Feedback Nightmare: What If I Say the Wrong Thing?

 
 

So many managers and teams are anxious about feedback conversations, and for good reason. It is a legitimate concern to be worried about “What if I say the wrong thing?” or, “What if they take it badly and things blow up, or I make things worse?”

In this video, Galen unpacks two key factors that you can put in place that negate the need to say the exact, perfect thing and to make conversations around feedback less stressful and more effective for everyone.

1. The right environment.

The most effective environments for giving and receiving feedback fill the requirements for a culture of feedback. Make sure you can answer yes to these questions:

  • Do we have a culture of giving feedback where we know collectively that it is okay and normal to give feedback to each other, in an appropriate, timely manner?

  • Do we have a foundation of trust where people know that feedback comes from a place of care and genuine investment in each other’s success?

It’s good practice to be constantly working toward this type of environment with your org, but this doesn’t happen overnight, especially if that’s not the current norm. One way to help build that environment and shift mindsets and behavior is with the language we use (read on).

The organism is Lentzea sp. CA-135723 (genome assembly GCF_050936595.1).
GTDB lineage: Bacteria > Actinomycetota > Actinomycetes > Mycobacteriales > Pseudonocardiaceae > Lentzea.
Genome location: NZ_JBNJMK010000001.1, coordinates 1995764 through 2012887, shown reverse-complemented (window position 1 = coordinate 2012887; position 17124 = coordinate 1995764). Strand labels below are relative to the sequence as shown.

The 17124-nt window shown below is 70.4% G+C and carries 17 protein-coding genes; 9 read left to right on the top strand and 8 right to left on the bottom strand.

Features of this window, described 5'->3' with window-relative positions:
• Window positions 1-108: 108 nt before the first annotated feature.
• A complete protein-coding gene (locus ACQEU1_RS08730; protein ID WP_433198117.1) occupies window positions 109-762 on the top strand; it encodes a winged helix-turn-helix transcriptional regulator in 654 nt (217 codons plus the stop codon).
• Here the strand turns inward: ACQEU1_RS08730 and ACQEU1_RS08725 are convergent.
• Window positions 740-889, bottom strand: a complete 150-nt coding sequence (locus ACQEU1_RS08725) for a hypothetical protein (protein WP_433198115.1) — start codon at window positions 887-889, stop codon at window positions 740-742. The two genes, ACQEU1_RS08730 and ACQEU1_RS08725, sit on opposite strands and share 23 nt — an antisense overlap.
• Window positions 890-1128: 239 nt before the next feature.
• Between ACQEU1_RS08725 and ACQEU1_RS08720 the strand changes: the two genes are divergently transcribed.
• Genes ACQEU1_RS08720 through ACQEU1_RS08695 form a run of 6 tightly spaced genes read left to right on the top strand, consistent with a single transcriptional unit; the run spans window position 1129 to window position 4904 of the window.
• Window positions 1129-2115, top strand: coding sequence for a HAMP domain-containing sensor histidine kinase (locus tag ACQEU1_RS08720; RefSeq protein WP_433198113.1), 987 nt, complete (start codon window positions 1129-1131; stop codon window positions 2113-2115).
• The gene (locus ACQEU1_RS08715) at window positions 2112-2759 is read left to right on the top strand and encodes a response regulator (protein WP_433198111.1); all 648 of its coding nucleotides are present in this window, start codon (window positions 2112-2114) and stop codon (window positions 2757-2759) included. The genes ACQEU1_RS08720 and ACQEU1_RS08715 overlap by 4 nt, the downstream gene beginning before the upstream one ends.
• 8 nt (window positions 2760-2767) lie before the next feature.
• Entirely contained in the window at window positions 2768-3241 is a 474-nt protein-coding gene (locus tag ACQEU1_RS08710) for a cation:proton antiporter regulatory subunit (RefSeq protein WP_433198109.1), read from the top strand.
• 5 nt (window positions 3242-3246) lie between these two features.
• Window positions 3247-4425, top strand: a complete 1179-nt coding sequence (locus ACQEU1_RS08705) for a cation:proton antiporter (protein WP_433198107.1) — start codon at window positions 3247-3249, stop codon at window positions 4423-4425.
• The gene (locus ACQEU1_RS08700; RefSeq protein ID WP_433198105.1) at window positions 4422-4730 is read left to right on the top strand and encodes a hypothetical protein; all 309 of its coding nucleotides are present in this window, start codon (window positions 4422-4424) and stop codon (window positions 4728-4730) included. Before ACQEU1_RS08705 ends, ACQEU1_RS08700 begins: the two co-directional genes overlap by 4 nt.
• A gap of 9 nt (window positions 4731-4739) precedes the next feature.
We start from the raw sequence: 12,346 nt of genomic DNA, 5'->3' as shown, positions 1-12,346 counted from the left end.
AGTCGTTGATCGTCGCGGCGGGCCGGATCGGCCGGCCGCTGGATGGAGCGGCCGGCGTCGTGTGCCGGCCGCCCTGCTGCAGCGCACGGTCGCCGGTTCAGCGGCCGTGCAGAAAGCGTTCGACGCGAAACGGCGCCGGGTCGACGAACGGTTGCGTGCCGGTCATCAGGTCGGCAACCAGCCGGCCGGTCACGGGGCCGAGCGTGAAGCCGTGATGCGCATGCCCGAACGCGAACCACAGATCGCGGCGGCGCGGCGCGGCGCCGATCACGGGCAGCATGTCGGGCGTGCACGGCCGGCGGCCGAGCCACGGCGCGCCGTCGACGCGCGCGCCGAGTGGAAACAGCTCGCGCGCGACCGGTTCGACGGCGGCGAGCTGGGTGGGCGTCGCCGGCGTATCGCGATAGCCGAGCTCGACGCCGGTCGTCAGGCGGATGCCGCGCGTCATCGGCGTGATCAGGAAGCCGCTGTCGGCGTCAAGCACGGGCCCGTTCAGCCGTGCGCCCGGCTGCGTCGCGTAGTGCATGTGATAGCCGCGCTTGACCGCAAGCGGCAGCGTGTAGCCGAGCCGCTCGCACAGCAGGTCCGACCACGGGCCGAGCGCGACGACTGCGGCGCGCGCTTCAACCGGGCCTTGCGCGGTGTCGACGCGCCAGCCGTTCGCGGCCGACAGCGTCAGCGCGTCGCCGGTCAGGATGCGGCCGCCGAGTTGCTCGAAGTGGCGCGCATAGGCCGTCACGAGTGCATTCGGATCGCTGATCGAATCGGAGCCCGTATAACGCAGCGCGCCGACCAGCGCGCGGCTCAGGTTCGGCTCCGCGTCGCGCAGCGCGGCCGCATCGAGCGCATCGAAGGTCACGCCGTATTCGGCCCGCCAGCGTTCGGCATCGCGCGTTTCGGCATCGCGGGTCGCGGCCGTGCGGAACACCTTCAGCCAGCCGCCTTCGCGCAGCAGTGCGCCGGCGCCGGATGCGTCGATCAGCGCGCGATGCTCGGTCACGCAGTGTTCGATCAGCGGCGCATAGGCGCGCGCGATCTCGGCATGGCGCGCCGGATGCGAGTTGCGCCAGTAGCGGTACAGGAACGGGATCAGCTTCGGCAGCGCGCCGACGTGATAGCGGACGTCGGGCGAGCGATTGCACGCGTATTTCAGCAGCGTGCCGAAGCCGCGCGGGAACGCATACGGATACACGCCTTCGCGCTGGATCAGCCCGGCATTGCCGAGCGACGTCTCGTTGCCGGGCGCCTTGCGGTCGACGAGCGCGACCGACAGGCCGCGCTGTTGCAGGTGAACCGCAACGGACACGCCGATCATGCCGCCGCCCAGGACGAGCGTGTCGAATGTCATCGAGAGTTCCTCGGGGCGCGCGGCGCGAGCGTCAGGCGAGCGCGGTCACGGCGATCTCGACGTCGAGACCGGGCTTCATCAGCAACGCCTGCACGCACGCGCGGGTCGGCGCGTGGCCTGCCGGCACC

2. How the conversation is framed.

It’s important to frame the conversation in a way that puts the recipient in a receptive place, that reinforces our care and investment in them, and depending on the context, asks to make sure they’re open to receiving feedback. This means framing the conversation something to the effect of, “I care about you, and I’m invested in your growth and success as a leader, as an employee, as part of this team. etc. I have some thoughts about things that I think are getting in your way, are you open to hearing that?”

It’s also important to acknowledge here that feedback exists in many forms in the workplace. There are different dynamics at play if feedback is from peer to peer, or from a leader to a team member, the severity of the issue, etc. Regardless of people’s roles, or the politics or context of the situation, the same foundation of approaching feedback this way is still relevant and applicable.

When these two factors are in play, it’s not necessary to worry about saying the exact, right thing every time. What we’ll get as a result are teams of people who are receptive to feedback and an environment where it is sought after, welcome, and nothing to be afraid of.

This content was created by Galen Emanuele for the #shiftyestribe. Free leadership and team culture content centered on a new focus every month. Subscribe to the Shift Yes Tribe at shiftyes.com